Have Driver Habits Improved Since The Cell Phone Ban Began?
March 1, 2010
BOWMANVILLE, Ont. -It's been about four months since the government of Ontario installed its ban on handheld devices while driving. While the law has been more or less universally accepted by members ...
BOWMANVILLE, Ont. -It’s been about four months since the government of Ontario installed its ban on handheld devices while driving. While the law has been more or less universally accepted by members of the trucking industry -unlike the hotly contested forthcoming ban on the CB radio -have truckers actually seen any improvement in road safety?
With a bird’s eye view from their truck cabs, truckers have a unique -and literal -window into the habits of other drivers. Truck News asked truck drivers at the Fifth Wheel Truck Stop in Bowmanville, Ont. if they’ve noticed an improvement in driving habits since the handheld devices ban began.
John Anderson, a North Carolinabased trucker who often travels Ontario’s roads, says he hasn’t seen much of a difference since enforcement of the law began Oct. 26. He would, however, like to see the law become universal.
“It makes the highways safer -people have got their minds on what they’re doing: driving. That’s the main thing. I think that people are more aware of what is going on around them now that they don’t have that distraction,” he told Truck News. “I wish they’d pass a law everywhere…all over the world, not just the United States and Canada.”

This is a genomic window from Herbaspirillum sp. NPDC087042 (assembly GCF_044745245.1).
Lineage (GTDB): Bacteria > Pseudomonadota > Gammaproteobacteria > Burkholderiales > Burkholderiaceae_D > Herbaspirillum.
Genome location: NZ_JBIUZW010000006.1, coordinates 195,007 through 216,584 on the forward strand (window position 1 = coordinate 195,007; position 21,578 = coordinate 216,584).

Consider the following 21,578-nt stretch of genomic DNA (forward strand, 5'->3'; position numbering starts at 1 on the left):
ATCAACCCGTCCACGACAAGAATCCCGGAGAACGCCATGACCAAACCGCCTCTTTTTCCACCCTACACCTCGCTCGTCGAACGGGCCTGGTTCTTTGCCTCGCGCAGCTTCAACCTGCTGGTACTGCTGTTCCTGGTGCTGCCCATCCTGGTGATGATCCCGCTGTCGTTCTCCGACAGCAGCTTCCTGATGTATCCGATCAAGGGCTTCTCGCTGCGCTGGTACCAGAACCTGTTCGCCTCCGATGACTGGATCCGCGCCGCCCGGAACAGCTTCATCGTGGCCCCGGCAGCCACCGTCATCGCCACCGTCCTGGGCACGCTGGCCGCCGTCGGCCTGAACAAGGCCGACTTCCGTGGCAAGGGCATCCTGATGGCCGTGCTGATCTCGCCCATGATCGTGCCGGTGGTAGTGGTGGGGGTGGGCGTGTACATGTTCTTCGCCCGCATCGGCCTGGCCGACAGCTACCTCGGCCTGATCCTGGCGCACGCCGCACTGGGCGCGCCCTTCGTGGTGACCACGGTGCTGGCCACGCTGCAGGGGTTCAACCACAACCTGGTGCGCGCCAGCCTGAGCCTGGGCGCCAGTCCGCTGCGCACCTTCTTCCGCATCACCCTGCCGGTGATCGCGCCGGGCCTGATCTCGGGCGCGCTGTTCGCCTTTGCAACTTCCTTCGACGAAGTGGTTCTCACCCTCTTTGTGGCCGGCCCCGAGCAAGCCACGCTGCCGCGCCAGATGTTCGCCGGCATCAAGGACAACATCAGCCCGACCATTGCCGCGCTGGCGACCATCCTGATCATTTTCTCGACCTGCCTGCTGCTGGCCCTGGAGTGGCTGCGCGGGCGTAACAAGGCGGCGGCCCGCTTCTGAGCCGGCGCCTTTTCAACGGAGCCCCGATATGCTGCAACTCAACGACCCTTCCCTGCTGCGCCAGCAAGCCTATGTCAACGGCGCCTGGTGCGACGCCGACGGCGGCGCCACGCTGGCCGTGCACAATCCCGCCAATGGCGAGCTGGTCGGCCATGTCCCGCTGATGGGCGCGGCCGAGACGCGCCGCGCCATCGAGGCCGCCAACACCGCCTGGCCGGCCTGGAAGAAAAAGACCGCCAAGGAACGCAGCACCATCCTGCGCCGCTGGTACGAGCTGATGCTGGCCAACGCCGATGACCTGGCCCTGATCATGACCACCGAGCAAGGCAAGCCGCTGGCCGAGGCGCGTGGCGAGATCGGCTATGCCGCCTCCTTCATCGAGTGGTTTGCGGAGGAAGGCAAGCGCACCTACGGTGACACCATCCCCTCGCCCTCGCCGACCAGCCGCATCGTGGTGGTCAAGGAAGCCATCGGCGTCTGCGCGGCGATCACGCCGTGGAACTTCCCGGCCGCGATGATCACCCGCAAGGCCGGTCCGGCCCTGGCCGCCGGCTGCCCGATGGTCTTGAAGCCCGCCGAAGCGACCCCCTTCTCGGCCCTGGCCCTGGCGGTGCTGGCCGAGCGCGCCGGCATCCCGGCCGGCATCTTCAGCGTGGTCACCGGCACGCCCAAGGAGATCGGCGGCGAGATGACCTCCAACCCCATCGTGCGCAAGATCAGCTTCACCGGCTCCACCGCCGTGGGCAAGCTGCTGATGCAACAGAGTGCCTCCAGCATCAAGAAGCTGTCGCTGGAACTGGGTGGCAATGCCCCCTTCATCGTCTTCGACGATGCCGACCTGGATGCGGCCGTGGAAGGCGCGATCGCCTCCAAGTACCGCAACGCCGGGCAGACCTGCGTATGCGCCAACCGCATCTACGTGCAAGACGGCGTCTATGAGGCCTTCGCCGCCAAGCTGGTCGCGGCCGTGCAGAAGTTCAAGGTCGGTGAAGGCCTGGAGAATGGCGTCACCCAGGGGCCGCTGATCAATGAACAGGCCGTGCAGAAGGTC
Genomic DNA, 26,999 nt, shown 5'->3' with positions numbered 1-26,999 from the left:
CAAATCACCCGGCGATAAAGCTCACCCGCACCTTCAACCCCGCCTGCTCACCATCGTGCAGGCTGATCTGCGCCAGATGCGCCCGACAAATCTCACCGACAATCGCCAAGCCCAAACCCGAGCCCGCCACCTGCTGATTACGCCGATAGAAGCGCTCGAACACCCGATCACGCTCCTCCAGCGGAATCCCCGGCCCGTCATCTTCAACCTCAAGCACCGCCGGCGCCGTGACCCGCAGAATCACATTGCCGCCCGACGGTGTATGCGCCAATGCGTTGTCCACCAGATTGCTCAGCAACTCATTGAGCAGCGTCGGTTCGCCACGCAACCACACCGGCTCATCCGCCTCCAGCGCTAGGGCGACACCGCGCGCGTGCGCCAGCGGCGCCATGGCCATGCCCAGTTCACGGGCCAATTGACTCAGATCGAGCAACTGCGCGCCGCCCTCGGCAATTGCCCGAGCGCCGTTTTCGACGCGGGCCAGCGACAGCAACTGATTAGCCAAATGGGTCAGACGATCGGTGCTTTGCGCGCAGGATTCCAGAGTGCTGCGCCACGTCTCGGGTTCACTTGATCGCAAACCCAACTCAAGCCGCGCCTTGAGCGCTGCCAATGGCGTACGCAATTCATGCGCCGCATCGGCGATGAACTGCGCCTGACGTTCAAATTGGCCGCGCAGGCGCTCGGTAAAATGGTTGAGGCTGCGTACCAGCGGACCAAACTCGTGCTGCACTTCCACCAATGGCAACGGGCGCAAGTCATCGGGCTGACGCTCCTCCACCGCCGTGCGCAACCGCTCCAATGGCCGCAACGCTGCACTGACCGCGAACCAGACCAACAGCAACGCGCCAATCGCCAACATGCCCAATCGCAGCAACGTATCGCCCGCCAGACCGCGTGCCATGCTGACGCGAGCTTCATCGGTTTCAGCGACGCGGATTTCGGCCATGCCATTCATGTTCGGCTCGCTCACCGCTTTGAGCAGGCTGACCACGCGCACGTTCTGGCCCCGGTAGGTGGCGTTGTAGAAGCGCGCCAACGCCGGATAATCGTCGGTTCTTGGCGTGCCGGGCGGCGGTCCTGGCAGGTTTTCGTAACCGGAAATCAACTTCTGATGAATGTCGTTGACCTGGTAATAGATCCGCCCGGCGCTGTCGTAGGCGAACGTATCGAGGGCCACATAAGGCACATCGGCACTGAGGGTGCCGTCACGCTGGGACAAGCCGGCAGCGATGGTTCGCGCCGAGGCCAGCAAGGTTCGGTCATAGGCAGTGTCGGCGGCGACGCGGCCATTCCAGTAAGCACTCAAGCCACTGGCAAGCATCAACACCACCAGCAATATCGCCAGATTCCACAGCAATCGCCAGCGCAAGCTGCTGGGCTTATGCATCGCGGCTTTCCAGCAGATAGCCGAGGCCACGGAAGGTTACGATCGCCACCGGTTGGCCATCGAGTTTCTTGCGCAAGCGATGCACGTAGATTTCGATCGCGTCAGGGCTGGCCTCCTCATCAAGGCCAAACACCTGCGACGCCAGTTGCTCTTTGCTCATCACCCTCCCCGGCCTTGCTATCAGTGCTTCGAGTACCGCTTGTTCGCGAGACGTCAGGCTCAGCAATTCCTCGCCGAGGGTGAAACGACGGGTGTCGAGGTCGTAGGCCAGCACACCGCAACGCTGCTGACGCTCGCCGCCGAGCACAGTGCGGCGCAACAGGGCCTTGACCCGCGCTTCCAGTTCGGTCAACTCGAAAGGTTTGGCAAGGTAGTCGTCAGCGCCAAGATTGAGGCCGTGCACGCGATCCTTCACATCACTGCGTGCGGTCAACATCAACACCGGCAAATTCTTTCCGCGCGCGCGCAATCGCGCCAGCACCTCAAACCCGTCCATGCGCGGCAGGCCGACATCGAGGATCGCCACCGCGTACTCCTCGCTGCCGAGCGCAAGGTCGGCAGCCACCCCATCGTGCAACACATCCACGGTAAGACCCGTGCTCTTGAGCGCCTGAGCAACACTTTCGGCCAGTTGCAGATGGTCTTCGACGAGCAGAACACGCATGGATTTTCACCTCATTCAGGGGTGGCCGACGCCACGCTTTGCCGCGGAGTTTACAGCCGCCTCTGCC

Lee Ingratta, an owner/operator from Gravenhurst, Ont., doesn’t really pay attention to other drivers’ habits, so he can’t tell much difference. However, he thinks the law itself is a great idea -especially for cars.
“I’ve seen it all the time where they’re sitting there and they’re texting and they’re playing with the stupid thing, and they’re swerving in traffic. It’s not good. I wouldn’t be doing it while I’m driving, but answering the phone and taking a phone call, to me, it’s just like picking up the CB and talking on the CB. It’s part of my business -I’ve got to be on the phone.”
Don McLean, a driver with Robert Transport, says any changes he’s seen have been minimal.
“Not too many people change their habits, no. There are still a lot of people with their cell phones on their ear. I’ve talked to a lot of friends and they’ve pretty much geared themselves with a Bluetooth or hands-free device.”
Les Mullins, a driver with Best Choice Eggs in Blackstock, Ont., says the majority of the lawbreakers he’s seen lately have been four-wheelers, not truckers.
“I see lots of people in ordinary vehicles using cell phones and fiddling around with this and that. I haven’t really noticed (truck drivers). Everybody is wearing the earpiece -hands-free. I think the law is fantastic. I see people on cell phones and they’re in another world, especially if it’s a 1-900 number,” he said with a laugh.
Gene Martel, a driver with Ryder Transport in Pickering, Ont., says he’s seen at least one change in habits -but not a good one.
“People are holding their cell phones on their lap,” he admits. “You have to pay attention to your driving. I don’t answer my phone. I keep it off. It’s peaceful in the truck, and I leave it that way,” he says.